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Kansas City Pushing For Residents To Sign Up For Health Care Before Enrollment Closes

Cody Newill
KCUR 89.3
Mayor Sly James talks with Dawn Lindsey, who says she would be stuck with $500,000 in medical bills without health insurance from the Affordable Care Act.

Kansas City Mayor Sly James met with health care counselors and members of the public at Samuel Rodgers Health Center Saturday to promote enrollment on the Affordable Care Act marketplace.

In November, the White House announced Kansas City would be part of its "Healthy Communities Challenge," which tasked 20 cities with signing as many uninsured citizens up for health care as possible before open enrollment closes.

In the Kansas City area, around 112,000 people who are eligible for health care coverage currently don't have insurance.

James said one big hurdle in the way of signing those residents up for coverage is a lack of ready access to both traditional and digital media.

"Those of us who are connected to the Internet, we're going to look [for information] there, those of watch a lot of TV, listen to radio, read the paper, we're going to look there," James said. "It would be best if we could identify each individual person who we know is uninsured and have face-to-face contact with them."

Samuel Rodgers health counselor Jim Torres says the non profit helped at least 200 Kansas Citians sign up for health coverage through the Affordable Care Act marketplace in November, and they expect to have similar numbers of enrollees in December and January.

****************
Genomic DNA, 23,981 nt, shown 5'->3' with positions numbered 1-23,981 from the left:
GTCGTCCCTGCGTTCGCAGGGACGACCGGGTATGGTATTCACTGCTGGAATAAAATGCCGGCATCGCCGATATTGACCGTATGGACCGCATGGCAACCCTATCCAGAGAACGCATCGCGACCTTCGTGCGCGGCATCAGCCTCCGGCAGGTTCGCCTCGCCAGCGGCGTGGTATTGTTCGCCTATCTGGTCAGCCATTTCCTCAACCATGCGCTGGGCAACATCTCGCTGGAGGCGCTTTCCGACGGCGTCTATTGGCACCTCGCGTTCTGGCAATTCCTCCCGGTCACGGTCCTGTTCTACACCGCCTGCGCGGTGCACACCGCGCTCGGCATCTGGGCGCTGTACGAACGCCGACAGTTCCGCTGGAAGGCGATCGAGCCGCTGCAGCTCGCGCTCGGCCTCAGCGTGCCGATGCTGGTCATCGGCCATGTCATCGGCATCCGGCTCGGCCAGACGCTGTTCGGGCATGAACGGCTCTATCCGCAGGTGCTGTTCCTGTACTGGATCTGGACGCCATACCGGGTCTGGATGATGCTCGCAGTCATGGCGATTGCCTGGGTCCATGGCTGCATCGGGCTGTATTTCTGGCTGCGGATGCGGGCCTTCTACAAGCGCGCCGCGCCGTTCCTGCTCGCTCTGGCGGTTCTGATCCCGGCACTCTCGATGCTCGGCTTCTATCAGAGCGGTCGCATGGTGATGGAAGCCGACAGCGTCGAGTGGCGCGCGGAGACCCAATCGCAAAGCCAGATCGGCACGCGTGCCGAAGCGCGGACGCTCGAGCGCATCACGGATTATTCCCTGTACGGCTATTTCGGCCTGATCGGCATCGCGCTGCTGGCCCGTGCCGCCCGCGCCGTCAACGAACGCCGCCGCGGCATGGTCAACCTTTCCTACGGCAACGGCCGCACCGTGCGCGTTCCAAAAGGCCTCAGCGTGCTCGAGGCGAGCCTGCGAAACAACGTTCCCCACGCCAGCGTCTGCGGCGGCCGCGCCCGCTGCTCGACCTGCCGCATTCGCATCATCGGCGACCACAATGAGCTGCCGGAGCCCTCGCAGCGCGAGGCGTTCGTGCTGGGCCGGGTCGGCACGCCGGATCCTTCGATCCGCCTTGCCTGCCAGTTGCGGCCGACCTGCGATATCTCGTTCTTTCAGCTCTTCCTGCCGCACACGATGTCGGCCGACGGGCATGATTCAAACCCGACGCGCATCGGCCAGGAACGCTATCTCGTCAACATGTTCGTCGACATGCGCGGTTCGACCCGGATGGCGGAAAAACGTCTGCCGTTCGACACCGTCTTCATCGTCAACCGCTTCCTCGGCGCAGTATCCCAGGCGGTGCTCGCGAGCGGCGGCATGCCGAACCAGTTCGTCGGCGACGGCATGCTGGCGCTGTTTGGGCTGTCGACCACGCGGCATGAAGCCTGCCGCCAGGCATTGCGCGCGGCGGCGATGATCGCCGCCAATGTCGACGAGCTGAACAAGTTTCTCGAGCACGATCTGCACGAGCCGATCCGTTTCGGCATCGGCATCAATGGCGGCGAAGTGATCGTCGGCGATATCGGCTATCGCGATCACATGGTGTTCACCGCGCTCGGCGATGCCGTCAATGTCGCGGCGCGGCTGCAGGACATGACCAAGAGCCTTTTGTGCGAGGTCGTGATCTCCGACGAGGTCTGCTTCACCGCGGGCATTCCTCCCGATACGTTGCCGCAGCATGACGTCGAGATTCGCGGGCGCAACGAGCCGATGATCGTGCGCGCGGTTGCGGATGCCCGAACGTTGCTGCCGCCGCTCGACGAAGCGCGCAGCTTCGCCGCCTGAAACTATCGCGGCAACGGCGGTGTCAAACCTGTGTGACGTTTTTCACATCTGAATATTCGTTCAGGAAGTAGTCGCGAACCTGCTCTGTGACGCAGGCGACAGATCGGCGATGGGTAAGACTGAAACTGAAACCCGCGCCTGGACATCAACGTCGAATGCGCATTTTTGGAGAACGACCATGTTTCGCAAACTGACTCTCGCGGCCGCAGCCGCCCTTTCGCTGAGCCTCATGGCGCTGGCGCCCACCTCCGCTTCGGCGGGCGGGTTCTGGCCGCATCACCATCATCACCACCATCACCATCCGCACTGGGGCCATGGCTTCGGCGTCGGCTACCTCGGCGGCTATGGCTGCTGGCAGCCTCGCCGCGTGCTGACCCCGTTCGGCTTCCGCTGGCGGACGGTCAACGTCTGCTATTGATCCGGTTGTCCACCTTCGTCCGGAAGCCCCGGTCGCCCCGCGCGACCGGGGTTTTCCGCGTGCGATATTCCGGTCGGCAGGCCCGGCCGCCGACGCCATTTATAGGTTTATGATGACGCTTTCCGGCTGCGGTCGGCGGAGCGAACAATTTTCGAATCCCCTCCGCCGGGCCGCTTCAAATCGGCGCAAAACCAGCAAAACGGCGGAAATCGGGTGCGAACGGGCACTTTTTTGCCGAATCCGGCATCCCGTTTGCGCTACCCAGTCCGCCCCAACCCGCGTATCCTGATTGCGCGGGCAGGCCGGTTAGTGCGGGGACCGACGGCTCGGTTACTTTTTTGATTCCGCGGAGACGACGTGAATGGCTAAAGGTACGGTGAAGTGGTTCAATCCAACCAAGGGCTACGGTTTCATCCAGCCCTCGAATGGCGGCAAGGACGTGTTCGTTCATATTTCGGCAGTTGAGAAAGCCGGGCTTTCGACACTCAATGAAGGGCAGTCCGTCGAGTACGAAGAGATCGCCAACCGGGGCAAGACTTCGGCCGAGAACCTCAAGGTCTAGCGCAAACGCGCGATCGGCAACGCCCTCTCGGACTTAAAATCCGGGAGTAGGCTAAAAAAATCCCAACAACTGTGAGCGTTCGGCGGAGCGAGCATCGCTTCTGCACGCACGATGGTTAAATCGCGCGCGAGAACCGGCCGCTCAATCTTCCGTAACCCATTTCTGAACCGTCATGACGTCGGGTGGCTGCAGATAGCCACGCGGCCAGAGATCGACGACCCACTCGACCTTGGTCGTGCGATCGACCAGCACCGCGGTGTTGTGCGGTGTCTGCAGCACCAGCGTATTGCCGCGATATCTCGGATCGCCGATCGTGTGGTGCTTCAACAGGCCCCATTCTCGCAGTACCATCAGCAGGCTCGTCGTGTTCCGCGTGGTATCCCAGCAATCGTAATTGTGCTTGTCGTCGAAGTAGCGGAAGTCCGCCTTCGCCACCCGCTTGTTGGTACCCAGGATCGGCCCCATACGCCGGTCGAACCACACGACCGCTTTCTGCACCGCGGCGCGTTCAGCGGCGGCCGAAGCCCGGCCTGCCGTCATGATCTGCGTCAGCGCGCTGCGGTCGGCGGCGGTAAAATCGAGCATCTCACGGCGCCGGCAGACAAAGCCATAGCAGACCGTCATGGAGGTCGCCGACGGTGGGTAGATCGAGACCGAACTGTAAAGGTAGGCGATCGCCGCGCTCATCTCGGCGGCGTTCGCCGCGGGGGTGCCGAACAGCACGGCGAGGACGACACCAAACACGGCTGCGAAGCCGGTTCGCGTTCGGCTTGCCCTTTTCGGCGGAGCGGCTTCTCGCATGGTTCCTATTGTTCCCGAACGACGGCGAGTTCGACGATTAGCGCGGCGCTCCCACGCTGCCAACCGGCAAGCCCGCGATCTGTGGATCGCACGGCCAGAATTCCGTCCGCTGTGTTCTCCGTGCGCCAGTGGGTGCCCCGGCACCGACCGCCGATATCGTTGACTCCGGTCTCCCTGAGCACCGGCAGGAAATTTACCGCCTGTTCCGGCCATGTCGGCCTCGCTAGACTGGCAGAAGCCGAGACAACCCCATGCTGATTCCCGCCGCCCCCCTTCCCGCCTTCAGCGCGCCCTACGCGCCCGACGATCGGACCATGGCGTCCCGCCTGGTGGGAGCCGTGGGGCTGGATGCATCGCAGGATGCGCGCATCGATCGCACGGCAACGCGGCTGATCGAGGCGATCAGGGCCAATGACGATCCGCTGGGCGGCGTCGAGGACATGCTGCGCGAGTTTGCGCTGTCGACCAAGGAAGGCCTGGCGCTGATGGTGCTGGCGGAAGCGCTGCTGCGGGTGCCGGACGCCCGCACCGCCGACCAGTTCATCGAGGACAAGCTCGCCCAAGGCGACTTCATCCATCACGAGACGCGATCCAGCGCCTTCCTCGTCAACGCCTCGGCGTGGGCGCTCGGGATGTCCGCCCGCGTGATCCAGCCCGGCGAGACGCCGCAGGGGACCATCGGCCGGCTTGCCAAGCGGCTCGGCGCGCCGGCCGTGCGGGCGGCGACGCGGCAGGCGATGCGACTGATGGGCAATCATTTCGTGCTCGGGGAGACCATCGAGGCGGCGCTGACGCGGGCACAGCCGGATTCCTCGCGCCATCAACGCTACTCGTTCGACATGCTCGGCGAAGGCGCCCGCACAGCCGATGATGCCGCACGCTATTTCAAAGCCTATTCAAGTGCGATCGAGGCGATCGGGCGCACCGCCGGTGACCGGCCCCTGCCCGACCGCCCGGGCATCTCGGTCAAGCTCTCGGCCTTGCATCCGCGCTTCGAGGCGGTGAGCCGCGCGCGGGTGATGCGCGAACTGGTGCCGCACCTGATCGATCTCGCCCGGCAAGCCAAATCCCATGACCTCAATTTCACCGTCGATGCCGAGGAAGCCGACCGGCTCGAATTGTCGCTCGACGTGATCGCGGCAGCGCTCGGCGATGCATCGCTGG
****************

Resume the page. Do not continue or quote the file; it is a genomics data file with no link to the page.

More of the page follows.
"People who land between 100 and 300 percent of the federal poverty level should qualify for financial help or subsidies to make health care affordable," Torres said. "A lot of the people we see have health problems and they've got bills. They need insurance to have access to doctors."

Dawn Lindsey signed up for health care through the federal exchange two years ago, but didn't immediately use the coverage. But a year later, she was diagnosed with stage 3 uterine cancer. She's now in remission and says her medical bills would've been crushing had she not gotten insured.

"My bills have been $500,000," Lindsey said. "People think there are ways around that, but there really aren't. I couldn't have paid that off in my entire lifetime."

The Affordable Care Act's third open enrollment period ends on Jan. 31, 2016. Residents have until Dec. 15 to sign up for coverage that begins on Jan. 1. 

Those who qualify for a health insurance plan through the Affordable Care Act but do not sign up will be penalized under the law. Kansas City residents who are interested in health coverage can sign themselves up through theexchange website or call 211 for referral through United Way.

Cody Newill is a reporter for KCUR. You can reach him on Twitter @CodyNewill or send him an email at cody@kcur.org.

Cody Newill is part of KCUR's audience development team. Follow him on Twitter @CodyNewill or email him at cody@kcur.org.
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